This right here explains why you people are so angry.

In a few days the good people over at Excessivebail are going to post a little thing I wrote about plea bargains (Edit: It’s now up here).  It’s not really so much about plea bargains as it is about how the public and victims (you people) react when somebody you “know” is guilty gets “too good” of a deal.  It was inspired by Billy Curl recently getting a “good” deal for murdering that NIU student.

I won’t spoil it for you. Rather, I’ll allow it to underwhelm and disappoint you when it’s posted.

In light of that, though, I came across something I had to mention.  This case in the Northwest Herald is one you have to keep your eye on: “Former Private School Principal Arrested in Johnsburg.”  Why do you have to keep your eye on it?  It’s exactly the kind of case that the public (you people) is going to react to when it’s resolved in the Woodstock Courthouse.

To save you actually having to click over, here’s the main gist of the article:

JOHNSBURG – A former private school principal in Johnsburg has been arrested after she sent “offensive” letters to parents of students, according to the Johnsburg Police Department.

Pamela Dvonch, 63, was charged with misdemeanor disorderly conduct on Sunday in connection with at least 16 letters recently sent to parents of students at St. John the Baptist Catholic School.

The letters — a sheet of paper in an envelope with a few words on it — forced authorities to post officers at the school April 2 as a precautionary measure.

The cards were sent to parents on the school’s parent advisory board and fundraising committee, as well as the pastor at the church and a separate parishioner, Johnsburg police Chief Keith Von Allmen said. The cards were homemade.

An investigation later linked Dvonch to the letters, and she turned herself into police on Sunday. She previously worked at the school for more than 20 years.

“Inside the cards, there were offensive statements directed at the parent,” Von Allmen previously told the Northwest Herald. “I want to make it clear that it was not a threatening comment.”

Dvonch was charged with misdemeanor disorderly conduct due to the disruption the letters caused at the school, Von Allmen said Monday.

“Disorderly conduct is a breach of the peace,” he said. “The disruption that occurred at the school was caused by these letters.”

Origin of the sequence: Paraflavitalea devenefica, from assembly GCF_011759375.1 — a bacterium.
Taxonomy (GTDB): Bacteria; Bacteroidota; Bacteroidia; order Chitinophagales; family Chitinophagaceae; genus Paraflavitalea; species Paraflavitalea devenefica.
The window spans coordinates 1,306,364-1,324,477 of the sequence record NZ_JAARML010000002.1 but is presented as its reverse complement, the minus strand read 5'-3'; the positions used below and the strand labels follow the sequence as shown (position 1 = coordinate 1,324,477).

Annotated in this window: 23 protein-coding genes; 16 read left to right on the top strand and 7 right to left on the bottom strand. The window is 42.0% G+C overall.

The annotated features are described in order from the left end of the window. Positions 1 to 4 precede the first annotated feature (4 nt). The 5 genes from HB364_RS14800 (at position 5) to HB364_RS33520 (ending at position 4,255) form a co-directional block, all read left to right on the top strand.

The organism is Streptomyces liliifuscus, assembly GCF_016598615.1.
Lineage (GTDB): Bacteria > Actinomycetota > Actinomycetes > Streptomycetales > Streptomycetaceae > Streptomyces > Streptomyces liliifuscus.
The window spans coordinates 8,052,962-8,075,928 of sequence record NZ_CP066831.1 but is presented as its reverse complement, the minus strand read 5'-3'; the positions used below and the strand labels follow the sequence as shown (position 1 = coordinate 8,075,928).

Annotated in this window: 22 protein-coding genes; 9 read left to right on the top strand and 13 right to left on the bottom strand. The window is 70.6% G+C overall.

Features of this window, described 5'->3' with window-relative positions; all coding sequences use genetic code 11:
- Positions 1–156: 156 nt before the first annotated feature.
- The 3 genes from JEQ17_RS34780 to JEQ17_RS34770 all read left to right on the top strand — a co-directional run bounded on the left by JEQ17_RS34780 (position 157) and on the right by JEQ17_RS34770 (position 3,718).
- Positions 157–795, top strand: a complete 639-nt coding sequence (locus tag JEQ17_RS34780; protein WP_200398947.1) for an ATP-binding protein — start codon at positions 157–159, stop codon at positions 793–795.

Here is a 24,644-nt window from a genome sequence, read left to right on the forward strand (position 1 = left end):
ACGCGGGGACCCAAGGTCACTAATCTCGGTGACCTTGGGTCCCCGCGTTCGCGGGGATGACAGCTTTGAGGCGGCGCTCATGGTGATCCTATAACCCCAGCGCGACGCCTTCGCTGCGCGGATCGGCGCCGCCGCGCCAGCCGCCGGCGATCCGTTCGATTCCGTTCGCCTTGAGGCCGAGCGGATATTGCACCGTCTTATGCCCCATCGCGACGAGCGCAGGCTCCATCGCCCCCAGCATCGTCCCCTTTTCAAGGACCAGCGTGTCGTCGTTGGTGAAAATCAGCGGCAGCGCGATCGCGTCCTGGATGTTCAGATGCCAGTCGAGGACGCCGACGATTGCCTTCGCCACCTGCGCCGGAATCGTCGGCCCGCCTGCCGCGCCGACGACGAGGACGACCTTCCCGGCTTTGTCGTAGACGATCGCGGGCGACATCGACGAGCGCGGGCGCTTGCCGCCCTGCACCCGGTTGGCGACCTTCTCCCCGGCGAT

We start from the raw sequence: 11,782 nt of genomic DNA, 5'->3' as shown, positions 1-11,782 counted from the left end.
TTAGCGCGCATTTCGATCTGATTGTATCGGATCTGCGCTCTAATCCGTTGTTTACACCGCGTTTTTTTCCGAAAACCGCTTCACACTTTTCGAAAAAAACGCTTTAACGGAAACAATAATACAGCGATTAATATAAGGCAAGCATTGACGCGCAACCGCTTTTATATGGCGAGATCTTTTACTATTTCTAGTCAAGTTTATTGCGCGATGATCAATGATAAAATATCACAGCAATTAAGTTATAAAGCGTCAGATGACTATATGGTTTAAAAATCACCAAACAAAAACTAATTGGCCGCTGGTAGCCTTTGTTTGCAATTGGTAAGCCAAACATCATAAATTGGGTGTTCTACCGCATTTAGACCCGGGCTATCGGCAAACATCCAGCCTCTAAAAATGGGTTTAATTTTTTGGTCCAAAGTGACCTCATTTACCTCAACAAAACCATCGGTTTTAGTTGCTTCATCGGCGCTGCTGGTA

Folks, this is a bad case.  How do I know?  First clue is the description of what she wrote.  Look how vague it is.  Were the letters threatening? No.  They were offensive? Yeah?  How so?  Would you have been offended by those words?  Would I have? Offensive to whom?

Go ahead and Tell me what the words were. I’m a big boy. I can handle it.  What were they?

Oh.  You‘re not going to do that?

And when I say “you” I mean the cops who charged the case (and who are the source of the report).  There’s a reason they’re not telling us.  That reason probably isn’t because it makes it look like this is an awesome case for them.

How else do you know it’s a bad case?  Well, those same cops who charged the case and gave this information to the newspaper don’t know what they’re talking about.  Disorderly conduct isn’t a breach of the peace.  A breach of the peace can be disorderly conduct.  It can be only if several other elements of the offense were met (like the defendant’s actions must be unreasonable).

Oh and, by the way, even if all those other elements are met and there was a breach of the peace, it’s still not disorderly conduct if it’s based on words and those words are what is called “protected speech.”  Were they?  Maybe that’s why they aren’t telling us what the words were.

Did the cop know all this?  Maybe he just didn’t have time to go into that much detail with the reporter. Or, maybe he doesn’t really know all those other pesky details. I guess we’ll find out.

Either way, this article is one of those things that looks scary.  I’m sure members of the public are alarmed.  Keep an eye on the reaction when this case gets resolved.  If you’re angry when it gets resolved, don’t be mad at the prosecutor.  Don’t be mad at the defense attorney. Be mad at the guys who charged the case and left out all of the minor details when they told you about it.

Author: matthaiduk

Matt Haiduk is a criminal defense lawyer in Illinois. He loves his dog. And pizza.

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